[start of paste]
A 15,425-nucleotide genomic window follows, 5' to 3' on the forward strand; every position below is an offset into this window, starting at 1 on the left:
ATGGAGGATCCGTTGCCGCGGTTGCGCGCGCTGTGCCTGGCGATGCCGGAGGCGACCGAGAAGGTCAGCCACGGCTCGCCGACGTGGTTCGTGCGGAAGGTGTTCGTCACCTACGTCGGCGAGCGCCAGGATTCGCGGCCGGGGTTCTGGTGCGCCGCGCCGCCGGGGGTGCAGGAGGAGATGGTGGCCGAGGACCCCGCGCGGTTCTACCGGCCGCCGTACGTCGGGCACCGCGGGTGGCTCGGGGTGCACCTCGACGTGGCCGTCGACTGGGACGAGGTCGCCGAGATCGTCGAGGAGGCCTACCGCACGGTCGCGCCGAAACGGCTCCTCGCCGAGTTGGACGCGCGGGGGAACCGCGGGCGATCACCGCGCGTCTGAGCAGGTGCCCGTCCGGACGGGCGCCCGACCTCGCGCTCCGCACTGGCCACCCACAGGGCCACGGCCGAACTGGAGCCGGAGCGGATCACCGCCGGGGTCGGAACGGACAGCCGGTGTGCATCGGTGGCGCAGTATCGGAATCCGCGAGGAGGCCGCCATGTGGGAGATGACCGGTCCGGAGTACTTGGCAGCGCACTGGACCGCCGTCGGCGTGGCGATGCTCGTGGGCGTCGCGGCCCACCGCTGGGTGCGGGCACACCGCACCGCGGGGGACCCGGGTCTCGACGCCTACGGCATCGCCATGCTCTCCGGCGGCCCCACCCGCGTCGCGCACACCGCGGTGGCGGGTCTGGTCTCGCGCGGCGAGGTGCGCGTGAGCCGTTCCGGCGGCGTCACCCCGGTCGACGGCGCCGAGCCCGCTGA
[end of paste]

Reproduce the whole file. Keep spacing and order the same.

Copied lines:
A 15,425-nucleotide genomic window follows, 5' to 3' on the forward strand; every position below is an offset into this window, starting at 1 on the left:
ATGGAGGATCCGTTGCCGCGGTTGCGCGCGCTGTGCCTGGCGATGCCGGAGGCGACCGAGAAGGTCAGCCACGGCTCGCCGACGTGGTTCGTGCGGAAGGTGTTCGTCACCTACGTCGGCGAGCGCCAGGATTCGCGGCCGGGGTTCTGGTGCGCCGCGCCGCCGGGGGTGCAGGAGGAGATGGTGGCCGAGGACCCCGCGCGGTTCTACCGGCCGCCGTACGTCGGGCACCGCGGGTGGCTCGGGGTGCACCTCGACGTGGCCGTCGACTGGGACGAGGTCGCCGAGATCGTCGAGGAGGCCTACCGCACGGTCGCGCCGAAACGGCTCCTCGCCGAGTTGGACGCGCGGGGGAACCGCGGGCGATCACCGCGCGTCTGAGCAGGTGCCCGTCCGGACGGGCGCCCGACCTCGCGCTCCGCACTGGCCACCCACAGGGCCACGGCCGAACTGGAGCCGGAGCGGATCACCGCCGGGGTCGGAACGGACAGCCGGTGTGCATCGGTGGCGCAGTATCGGAATCCGCGAGGAGGCCGCCATGTGGGAGATGACCGGTCCGGAGTACTTGGCAGCGCACTGGACCGCCGTCGGCGTGGCGATGCTCGTGGGCGTCGCGGCCCACCGCTGGGTGCGGGCACACCGCACCGCGGGGGACCCGGGTCTCGACGCCTACGGCATCGCCATGCTCTCCGGCGGCCCCACCCGCGTCGCGCACACCGCGGTGGCGGGTCTGGTCTCGCGCGGCGAGGTGCGCGTGAGCCGTTCCGGCGGCGTCACCCCGGTCGACGGCGCCGAGCCCGCTGA